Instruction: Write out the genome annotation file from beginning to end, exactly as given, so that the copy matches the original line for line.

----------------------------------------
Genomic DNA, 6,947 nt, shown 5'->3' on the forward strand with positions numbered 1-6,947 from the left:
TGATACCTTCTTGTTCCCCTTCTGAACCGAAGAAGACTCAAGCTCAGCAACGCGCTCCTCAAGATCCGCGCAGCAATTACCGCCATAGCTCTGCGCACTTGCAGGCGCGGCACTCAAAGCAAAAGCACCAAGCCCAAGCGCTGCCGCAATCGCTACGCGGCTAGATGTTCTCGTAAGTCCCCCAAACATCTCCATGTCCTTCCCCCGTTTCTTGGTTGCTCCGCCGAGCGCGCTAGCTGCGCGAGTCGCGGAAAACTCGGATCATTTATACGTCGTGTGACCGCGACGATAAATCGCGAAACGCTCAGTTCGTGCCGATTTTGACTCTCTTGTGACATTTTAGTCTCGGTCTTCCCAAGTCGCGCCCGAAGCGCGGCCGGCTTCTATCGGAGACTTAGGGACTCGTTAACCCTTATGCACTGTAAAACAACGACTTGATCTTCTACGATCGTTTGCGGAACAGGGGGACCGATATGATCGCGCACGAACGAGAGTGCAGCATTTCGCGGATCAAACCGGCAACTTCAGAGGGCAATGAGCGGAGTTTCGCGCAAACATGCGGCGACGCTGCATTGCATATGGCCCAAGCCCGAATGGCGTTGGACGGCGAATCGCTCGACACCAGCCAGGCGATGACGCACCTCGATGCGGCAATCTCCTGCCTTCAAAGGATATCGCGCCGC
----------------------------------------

Genomic DNA, 6,947 nt, shown 5'->3' on the forward strand with positions numbered 1-6,947 from the left:
TGATACCTTCTTGTTCCCCTTCTGAACCGAAGAAGACTCAAGCTCAGCAACGCGCTCCTCAAGATCCGCGCAGCAATTACCGCCATAGCTCTGCGCACTTGCAGGCGCGGCACTCAAAGCAAAAGCACCAAGCCCAAGCGCTGCCGCAATCGCTACGCGGCTAGATGTTCTCGTAAGTCCCCCAAACATCTCCATGTCCTTCCCCCGTTTCTTGGTTGCTCCGCCGAGCGCGCTAGCTGCGCGAGTCGCGGAAAACTCGGATCATTTATACGTCGTGTGACCGCGACGATAAATCGCGAAACGCTCAGTTCGTGCCGATTTTGACTCTCTTGTGACATTTTAGTCTCGGTCTTCCCAAGTCGCGCCCGAAGCGCGGCCGGCTTCTATCGGAGACTTAGGGACTCGTTAACCCTTATGCACTGTAAAACAACGACTTGATCTTCTACGATCGTTTGCGGAACAGGGGGACCGATATGATCGCGCACGAACGAGAGTGCAGCATTTCGCGGATCAAACCGGCAACTTCAGAGGGCAATGAGCGGAGTTTCGCGCAAACATGCGGCGACGCTGCATTGCATATGGCCCAAGCCCGAATGGCGTTGGACGGCGAATCGCTCGACACCAGCCAGGCGATGACGCACCTCGATGCGGCAATCTCCTGCCTTCAAAGGATATCGCGCCGC